Boko Haram, whose name roughly translates as “Western education is sinful,” has killed thousands of people in its fight to create an Islamic caliphate in the vast scrubland of Nigeria’s impoverished northeast.
A senior Nigerian security source confirmed the existence of talks, but said it remained unclear whether Abuja was negotiating with self-proclaimed movement leader Abubakar Shekau, or another faction within the group.
“Commitment among parts of Boko Haram and the military does appear to be genuine. It is worth taking seriously,” the security source told Reuters.
Several rounds of negotiations have been attempted in recent years but they have never achieved a peace deal, partly because the group is believed to be deeply divided.
“There are some talks but it depends on the buy-in of the whole group. I would be surprised if Shekau had suddenly changed his mind and is ready for a ceasefire,” the source added.
The government was negotiating with Danladi Ahmadu, a man calling himself the secretary-general of Boko Haram, a presidency source said. It was not clear if Ahmadu is part of the same faction as Shekau.
Security sources in neighbouring Chad said Chadian mediators had been involved in the discussions, which were part of a larger deal that led to the release a week ago of 27 hostages, including 10 Chinese workers, kidnapped in Cameroon.
Separately, Cameroon’s defence ministry said eight soldiers and 107 Boko Haram militants had been killed in fighting in the far north on Wednesday and Thursday, a region that has suffered regular cross-border raids.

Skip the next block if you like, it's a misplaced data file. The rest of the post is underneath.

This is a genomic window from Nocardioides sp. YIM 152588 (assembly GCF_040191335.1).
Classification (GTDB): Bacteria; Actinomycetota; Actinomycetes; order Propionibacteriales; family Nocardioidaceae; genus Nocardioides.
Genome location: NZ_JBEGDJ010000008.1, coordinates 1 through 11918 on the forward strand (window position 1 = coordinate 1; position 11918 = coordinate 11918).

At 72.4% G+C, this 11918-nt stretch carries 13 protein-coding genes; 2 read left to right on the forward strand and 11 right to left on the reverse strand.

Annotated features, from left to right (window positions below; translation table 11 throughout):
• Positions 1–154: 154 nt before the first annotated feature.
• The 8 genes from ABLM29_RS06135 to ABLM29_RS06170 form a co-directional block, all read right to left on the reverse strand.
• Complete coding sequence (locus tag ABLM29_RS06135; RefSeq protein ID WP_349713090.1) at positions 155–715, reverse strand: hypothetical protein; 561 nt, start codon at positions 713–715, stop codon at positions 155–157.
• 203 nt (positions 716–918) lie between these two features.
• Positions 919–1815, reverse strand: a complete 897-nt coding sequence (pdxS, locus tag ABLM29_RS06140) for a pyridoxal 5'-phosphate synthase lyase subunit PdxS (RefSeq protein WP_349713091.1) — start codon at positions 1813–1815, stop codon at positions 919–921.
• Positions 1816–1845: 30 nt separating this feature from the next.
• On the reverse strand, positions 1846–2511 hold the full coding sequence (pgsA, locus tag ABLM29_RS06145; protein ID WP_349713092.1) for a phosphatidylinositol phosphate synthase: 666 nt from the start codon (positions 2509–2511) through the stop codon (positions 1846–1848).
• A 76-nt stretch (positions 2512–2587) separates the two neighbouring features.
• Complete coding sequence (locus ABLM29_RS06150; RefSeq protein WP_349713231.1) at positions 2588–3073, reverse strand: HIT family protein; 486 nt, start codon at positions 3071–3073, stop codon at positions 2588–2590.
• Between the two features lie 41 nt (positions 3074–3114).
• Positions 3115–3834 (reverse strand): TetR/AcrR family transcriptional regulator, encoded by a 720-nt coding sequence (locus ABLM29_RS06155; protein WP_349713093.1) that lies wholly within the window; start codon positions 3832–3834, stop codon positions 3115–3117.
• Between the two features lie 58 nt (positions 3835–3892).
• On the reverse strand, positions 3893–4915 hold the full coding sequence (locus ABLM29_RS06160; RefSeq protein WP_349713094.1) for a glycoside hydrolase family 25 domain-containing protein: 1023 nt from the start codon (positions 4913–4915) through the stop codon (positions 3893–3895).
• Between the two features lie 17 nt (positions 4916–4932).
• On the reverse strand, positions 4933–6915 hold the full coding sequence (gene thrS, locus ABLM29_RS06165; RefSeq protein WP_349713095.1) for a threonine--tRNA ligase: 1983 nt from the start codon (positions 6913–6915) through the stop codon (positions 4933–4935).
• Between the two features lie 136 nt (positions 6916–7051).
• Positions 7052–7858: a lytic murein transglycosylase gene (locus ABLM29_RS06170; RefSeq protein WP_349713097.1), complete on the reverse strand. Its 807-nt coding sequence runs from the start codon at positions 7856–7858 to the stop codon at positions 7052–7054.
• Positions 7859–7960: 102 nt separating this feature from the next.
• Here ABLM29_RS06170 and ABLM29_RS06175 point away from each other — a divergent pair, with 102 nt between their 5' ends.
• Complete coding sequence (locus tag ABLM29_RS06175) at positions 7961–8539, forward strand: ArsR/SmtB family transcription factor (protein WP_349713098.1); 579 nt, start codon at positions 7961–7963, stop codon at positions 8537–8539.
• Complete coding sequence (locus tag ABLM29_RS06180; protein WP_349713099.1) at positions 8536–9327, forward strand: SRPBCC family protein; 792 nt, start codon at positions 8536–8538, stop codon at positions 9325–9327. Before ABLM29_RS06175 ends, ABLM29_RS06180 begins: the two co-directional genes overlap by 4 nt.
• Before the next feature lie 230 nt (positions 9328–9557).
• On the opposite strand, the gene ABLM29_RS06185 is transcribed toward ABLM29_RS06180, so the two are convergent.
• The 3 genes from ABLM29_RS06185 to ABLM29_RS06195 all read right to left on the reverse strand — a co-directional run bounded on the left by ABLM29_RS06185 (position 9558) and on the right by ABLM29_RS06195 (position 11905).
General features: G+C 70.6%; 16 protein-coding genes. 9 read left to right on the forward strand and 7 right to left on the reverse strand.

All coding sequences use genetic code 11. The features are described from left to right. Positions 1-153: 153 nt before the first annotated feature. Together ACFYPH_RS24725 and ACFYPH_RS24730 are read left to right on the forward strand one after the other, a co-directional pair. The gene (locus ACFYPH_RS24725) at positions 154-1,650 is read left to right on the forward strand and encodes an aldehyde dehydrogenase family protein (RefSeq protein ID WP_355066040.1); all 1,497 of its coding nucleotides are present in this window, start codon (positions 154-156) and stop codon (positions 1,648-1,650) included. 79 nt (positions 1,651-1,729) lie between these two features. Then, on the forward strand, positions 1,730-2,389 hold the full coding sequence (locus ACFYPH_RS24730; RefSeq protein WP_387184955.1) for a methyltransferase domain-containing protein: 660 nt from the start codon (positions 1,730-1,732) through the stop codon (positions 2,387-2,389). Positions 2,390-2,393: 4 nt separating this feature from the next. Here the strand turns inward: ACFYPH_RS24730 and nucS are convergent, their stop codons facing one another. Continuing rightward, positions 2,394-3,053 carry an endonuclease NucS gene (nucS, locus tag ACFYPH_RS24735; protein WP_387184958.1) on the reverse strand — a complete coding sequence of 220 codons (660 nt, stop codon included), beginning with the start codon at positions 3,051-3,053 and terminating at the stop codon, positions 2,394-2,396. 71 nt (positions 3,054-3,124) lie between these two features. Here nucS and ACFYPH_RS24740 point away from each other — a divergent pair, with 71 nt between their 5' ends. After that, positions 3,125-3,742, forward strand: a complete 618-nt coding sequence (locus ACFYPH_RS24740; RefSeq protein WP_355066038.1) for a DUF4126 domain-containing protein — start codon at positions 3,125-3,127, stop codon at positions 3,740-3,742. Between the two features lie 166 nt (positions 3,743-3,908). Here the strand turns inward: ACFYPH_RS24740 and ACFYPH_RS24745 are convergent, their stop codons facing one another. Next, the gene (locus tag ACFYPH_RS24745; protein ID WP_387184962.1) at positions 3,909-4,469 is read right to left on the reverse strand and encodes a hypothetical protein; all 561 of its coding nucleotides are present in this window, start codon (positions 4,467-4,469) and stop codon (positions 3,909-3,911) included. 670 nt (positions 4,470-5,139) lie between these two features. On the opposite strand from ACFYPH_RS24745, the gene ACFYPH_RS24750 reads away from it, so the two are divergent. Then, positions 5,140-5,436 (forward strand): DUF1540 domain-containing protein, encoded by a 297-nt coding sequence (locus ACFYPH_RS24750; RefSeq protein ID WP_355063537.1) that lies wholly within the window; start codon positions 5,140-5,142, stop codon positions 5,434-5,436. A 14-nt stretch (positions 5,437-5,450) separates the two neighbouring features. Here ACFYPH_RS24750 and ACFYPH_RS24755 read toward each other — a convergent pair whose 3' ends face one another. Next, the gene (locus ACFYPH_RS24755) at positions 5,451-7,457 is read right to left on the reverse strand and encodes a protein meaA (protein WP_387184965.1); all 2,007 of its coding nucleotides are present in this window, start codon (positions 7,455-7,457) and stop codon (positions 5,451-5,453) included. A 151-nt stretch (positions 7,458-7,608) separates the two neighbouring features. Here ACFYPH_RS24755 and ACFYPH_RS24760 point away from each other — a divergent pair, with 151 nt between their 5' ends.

I heard that today is the eve of his declaration. We will take this with a grain of salt till we see proof of the girls home with their families.
Also, what will happen to the other women and boys kidnapped by Boko Haram? Will they be set free as well?
I want to preface this by saying that throughout this reflection, when I use “whiteness” I mean it as shorthand, inspired in bell hooks’ definition, for “white supremacist, heteronormative, cissupremacist, capitalist, Imperialist patriarchy” (see here Trudy’s compiled list of origins of definitions and here for bell hooks’ own usage of these ideas in one example of her own writing). I understand that “whiteness” usually means different things to different people but this is what I have in mind when I speak about it. Whiteness as “system of interlocked oppressions”.